Putting the substance aside for one moment, Obama’s Cooper Union speech on the economy illustrates two points about his thinking that haven’t been widely remarked on:
1. When he considers issues he tends to start out by thinking historically, and by starting with the period around the framing of the Constitution. This is a very unusual impulse among American office-seekers.
2. He identifies strongly with Hamilton as against Jefferson. In particular, he uses Hamiltonian interventionism to demonstrate that laisser-faire was not among the founding doctrines of the nation. Since Jefferson remains among the household idols of the Democratic Party, that’s a fairly bold thing to do.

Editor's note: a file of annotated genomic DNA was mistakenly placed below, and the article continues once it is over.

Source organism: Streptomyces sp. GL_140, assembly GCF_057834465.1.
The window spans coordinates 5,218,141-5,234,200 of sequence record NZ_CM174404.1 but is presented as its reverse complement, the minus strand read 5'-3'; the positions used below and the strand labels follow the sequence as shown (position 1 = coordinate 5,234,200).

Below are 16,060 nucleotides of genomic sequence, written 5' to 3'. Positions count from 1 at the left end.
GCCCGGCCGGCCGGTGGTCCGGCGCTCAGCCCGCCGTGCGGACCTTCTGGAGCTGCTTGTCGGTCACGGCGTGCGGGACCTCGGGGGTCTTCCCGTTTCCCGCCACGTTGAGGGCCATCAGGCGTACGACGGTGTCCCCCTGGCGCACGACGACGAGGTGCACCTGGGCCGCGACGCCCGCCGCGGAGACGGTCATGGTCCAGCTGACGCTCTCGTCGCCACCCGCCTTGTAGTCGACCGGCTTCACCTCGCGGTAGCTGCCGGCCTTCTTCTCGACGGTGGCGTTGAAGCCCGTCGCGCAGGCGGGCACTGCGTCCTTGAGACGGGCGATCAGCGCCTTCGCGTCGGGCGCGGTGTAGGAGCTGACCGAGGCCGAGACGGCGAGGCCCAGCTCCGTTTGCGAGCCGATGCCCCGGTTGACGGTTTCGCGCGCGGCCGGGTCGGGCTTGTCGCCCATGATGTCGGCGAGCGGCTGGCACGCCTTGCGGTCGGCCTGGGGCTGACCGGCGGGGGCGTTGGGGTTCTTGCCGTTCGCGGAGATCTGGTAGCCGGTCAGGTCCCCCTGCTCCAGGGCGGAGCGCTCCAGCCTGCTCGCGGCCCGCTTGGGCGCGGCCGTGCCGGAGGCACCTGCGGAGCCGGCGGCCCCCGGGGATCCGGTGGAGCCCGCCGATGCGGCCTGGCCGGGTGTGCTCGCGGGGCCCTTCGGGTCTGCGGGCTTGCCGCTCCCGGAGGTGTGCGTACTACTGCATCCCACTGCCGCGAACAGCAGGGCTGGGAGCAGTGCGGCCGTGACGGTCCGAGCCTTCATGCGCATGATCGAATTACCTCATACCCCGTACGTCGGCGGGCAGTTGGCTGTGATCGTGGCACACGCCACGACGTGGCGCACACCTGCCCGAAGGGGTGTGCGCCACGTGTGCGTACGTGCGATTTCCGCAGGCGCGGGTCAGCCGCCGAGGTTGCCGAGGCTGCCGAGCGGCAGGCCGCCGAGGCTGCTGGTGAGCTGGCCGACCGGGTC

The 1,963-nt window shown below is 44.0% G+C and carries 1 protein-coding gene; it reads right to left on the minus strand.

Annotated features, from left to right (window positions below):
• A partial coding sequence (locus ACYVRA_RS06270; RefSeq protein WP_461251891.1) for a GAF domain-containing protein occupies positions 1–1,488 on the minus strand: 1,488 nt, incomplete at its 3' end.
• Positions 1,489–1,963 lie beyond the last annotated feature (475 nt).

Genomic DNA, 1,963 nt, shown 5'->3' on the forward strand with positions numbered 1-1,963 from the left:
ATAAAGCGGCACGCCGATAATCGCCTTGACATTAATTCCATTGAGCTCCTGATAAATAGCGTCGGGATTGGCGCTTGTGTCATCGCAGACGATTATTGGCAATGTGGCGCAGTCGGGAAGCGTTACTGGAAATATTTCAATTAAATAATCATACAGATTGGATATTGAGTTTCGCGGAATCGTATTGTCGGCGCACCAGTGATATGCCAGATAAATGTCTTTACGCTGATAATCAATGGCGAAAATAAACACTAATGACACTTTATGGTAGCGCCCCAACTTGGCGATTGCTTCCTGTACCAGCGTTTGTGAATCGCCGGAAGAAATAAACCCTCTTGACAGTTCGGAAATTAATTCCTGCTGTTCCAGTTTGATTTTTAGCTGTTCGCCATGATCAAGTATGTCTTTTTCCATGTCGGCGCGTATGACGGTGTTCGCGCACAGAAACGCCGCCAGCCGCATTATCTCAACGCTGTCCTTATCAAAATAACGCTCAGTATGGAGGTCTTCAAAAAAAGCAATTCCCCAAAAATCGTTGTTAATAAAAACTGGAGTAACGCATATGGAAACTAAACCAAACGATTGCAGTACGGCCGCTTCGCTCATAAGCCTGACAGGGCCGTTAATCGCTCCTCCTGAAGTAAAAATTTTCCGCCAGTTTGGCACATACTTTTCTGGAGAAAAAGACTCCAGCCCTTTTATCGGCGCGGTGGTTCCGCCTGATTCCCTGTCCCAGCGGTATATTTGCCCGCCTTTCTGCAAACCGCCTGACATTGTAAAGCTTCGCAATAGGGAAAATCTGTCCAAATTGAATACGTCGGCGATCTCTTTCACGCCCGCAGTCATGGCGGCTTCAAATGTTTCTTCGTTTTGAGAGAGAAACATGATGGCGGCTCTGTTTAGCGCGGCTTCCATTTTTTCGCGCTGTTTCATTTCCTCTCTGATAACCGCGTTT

The same themes come through in The Audacity of Hope.